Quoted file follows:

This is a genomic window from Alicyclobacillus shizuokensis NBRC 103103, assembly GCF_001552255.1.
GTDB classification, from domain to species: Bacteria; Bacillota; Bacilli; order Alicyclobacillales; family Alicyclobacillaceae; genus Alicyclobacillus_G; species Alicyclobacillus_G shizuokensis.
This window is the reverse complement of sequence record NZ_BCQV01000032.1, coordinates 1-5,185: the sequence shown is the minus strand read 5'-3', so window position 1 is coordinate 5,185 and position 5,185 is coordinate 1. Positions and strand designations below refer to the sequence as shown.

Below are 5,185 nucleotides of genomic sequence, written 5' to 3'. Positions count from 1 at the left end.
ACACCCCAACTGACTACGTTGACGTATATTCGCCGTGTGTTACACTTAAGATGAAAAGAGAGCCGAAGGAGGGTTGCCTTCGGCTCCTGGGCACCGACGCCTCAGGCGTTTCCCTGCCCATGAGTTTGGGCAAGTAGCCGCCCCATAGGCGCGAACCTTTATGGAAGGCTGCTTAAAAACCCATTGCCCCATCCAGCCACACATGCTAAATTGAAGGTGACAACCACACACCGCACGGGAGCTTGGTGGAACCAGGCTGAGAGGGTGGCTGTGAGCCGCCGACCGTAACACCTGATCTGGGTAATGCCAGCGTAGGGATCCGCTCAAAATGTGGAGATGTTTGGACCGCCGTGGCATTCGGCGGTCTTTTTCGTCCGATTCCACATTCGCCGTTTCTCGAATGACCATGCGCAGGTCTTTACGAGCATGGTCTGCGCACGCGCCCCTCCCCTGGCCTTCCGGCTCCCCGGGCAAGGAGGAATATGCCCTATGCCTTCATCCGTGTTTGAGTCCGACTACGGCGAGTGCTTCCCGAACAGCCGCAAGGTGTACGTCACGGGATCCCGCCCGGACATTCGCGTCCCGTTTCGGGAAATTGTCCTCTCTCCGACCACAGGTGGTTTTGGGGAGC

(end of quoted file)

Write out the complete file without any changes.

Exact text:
This is a genomic window from Alicyclobacillus shizuokensis NBRC 103103, assembly GCF_001552255.1.
GTDB classification, from domain to species: Bacteria; Bacillota; Bacilli; order Alicyclobacillales; family Alicyclobacillaceae; genus Alicyclobacillus_G; species Alicyclobacillus_G shizuokensis.
This window is the reverse complement of sequence record NZ_BCQV01000032.1, coordinates 1-5,185: the sequence shown is the minus strand read 5'-3', so window position 1 is coordinate 5,185 and position 5,185 is coordinate 1. Positions and strand designations below refer to the sequence as shown.

Below are 5,185 nucleotides of genomic sequence, written 5' to 3'. Positions count from 1 at the left end.
ACACCCCAACTGACTACGTTGACGTATATTCGCCGTGTGTTACACTTAAGATGAAAAGAGAGCCGAAGGAGGGTTGCCTTCGGCTCCTGGGCACCGACGCCTCAGGCGTTTCCCTGCCCATGAGTTTGGGCAAGTAGCCGCCCCATAGGCGCGAACCTTTATGGAAGGCTGCTTAAAAACCCATTGCCCCATCCAGCCACACATGCTAAATTGAAGGTGACAACCACACACCGCACGGGAGCTTGGTGGAACCAGGCTGAGAGGGTGGCTGTGAGCCGCCGACCGTAACACCTGATCTGGGTAATGCCAGCGTAGGGATCCGCTCAAAATGTGGAGATGTTTGGACCGCCGTGGCATTCGGCGGTCTTTTTCGTCCGATTCCACATTCGCCGTTTCTCGAATGACCATGCGCAGGTCTTTACGAGCATGGTCTGCGCACGCGCCCCTCCCCTGGCCTTCCGGCTCCCCGGGCAAGGAGGAATATGCCCTATGCCTTCATCCGTGTTTGAGTCCGACTACGGCGAGTGCTTCCCGAACAGCCGCAAGGTGTACGTCACGGGATCCCGCCCGGACATTCGCGTCCCGTTTCGGGAAATTGTCCTCTCTCCGACCACAGGTGGTTTTGGGGAGC